Kidswear has got a new designer outlet - and it’s made with mothers in mind.
As they talk to Drapers, sitting on tiny green plastic chairs around a children’s colouring table, Rachel Mawby and Frances Bishop, the enthusiastic duo behind independent kidswear designer outlet Pud, realise they have taken on a new shop every month since October 2014.
Their most recent one was a pop-up, now closed, but that still leaves three. The latest permanent store is in Doncaster, a compact 475 sq ft space less than 170 yards from the city’s Frenchgate shopping centre. The shop is located in what was once the King’s Arcade. Developer Lazarus Properties has spent about £500,000 creating eight units to attract smaller businesses after it fell vacant following the closure of a Poundstretcher store in 2010.
The pair quickly brought their own approach to Pud, which opened on February 7. The large glass storefront currently hosts the first of its regular themed displays. The focus for this one is on spring cleaning, with plant pots and bright yellow marigolds suspended from dangling chains.
What becomes instantly apparent is that what the two lack in spending power, they make up for in motherly instinct. “When I’m in a shop and I go to pay, my two-year-old wants to be doing stuff. So our till area is one massive chalkboard,” says 23-year-old Bishop, who, like her 40-year-old business partner, has no previous retail experience.
“By giving the little ones chalk and letting them go crazy it gives us time to sell more and build a relationship with the customer. We don’t want parents to have to say ‘Don’t touch that’.”
This thinking extends throughout the store, from the concise organisation of stock - which comprises leftover previous season designer clothing from the likes of Harrods, Selfridges and French Connection arranged by occasion, gender and age - to the clutter-free layout that can accommodate even
the widest of double pushchairs.
Unlike many kidswear stores that are awash with brash, primary colours, at Pud the eggshell walls are complemented by dark wood-effect linoleum flooring and brick-effect wallpapered pillars. Current retail prices range from £4.99 for leggings by Not So Bad to £25 for dresses by Couché Tot.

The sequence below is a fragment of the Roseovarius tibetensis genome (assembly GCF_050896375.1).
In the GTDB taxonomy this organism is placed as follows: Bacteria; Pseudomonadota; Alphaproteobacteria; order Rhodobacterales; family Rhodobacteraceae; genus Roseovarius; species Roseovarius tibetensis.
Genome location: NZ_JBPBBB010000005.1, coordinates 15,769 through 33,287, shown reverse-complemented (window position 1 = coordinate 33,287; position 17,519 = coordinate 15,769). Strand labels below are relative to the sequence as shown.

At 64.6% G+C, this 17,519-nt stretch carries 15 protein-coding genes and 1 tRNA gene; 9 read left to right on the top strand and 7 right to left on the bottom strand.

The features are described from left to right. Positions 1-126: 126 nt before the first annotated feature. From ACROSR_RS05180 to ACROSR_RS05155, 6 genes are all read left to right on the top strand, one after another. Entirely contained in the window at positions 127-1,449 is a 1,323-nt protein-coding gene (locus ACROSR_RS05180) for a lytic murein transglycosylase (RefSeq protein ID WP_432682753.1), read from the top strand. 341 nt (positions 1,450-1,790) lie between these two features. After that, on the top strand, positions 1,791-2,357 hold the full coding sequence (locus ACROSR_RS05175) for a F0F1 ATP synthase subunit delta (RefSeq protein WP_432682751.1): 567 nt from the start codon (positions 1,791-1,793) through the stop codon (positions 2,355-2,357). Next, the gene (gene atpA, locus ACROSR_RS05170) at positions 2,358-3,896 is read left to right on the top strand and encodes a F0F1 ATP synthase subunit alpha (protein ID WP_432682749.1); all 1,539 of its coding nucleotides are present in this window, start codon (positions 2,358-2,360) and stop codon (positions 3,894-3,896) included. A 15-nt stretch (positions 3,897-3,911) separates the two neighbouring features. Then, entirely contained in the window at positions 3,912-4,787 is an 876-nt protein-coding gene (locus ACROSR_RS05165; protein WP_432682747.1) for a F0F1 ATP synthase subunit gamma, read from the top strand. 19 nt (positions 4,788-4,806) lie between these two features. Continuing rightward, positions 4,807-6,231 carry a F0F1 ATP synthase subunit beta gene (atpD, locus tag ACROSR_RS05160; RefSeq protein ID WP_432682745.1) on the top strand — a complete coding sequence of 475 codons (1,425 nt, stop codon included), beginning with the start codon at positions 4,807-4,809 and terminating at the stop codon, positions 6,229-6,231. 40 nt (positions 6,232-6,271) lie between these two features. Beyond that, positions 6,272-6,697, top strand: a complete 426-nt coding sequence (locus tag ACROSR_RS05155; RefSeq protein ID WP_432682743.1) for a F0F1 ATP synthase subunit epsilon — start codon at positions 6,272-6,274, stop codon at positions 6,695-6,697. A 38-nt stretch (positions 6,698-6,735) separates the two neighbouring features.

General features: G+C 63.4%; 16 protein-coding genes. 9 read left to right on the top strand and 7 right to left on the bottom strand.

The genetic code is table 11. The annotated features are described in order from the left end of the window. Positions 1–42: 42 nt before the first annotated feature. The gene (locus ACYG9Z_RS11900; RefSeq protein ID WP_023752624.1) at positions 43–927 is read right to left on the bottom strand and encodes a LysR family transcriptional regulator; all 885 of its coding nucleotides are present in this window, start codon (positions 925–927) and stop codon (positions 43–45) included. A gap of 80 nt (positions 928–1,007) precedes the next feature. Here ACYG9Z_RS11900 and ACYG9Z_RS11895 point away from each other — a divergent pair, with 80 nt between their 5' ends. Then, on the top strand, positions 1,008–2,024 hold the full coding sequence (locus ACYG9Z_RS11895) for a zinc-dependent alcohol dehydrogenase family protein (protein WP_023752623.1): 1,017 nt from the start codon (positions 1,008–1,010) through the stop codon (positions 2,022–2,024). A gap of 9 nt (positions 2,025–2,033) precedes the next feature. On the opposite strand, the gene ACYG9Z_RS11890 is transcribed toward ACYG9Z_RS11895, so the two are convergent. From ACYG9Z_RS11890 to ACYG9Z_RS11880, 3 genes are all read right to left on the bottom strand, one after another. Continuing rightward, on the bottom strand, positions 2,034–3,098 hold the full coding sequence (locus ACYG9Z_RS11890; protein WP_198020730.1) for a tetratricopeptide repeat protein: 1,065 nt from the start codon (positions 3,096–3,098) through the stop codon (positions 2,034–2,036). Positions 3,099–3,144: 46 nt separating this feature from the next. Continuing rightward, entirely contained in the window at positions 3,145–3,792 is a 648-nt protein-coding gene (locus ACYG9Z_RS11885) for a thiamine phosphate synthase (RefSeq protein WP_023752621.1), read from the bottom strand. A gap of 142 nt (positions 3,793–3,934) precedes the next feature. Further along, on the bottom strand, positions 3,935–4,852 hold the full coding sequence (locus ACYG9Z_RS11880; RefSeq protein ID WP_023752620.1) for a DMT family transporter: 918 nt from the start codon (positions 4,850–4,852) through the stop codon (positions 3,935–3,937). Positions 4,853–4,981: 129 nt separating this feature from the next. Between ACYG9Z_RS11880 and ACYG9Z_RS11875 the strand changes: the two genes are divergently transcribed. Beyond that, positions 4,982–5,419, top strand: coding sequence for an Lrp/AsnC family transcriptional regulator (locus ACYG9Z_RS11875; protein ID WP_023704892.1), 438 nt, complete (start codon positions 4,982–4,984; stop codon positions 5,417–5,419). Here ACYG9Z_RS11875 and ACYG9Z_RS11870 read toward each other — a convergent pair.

A 900 sq ft outlet in Nottingham, which opened just two weeks after the Doncaster store, is also receiving this treatment. The larger space has allowed the addition of a private feeding room for mothers, whether they are customers or not.
“It’s common sense for a kidswear shop to be feeding-friendly. When you feed your child anywhere, whether breastfeeding or bottle-feeding, you feel obliged to buy something. That’s not our aim. It’s about giving mums a place to feel comfortable, but it is also a business idea because it will increase spend.”
Pud started online in January 2014, originally trading as Chunk before changing to Pud one year on to avoid confusion with the Chunk streetwear label. Its success led to the opening of its debut store in Epworth, North Lincolnshire, in October. The following month, another opened in Radcliffe-on-Trent, Nottinghamshire.
Despite doubling their floor space in 30 days, demand continued to outweigh what the two friends could deliver, so they launched a pop-up in Nottingham city centre in December, originally intended to run until January.
The Epworth store closed in December due to damp, but the pair ploughed ahead with ambitions to make their Nottingham presence permanent by moving their pop-up to a vacant space next to a Vivienne Westwood shop inside the Flying Horse Walk shopping arcade in January. Come February, they were back in the property agent’s office, picking up the keys for the Doncaster store.
When Drapers speaks to the enthusiastic duo again, a little more than a week later, they are in York looking at property number four, having just beat TK Maxx to sign an exclusive deal with kidswear brand Lily & Sid to sell their sample stock across all stores.
“Some people say we’re expanding too fast,” explains Bishop, “but we think if there’s a demand for it, we’ve got to go for it and be an example for other independents.”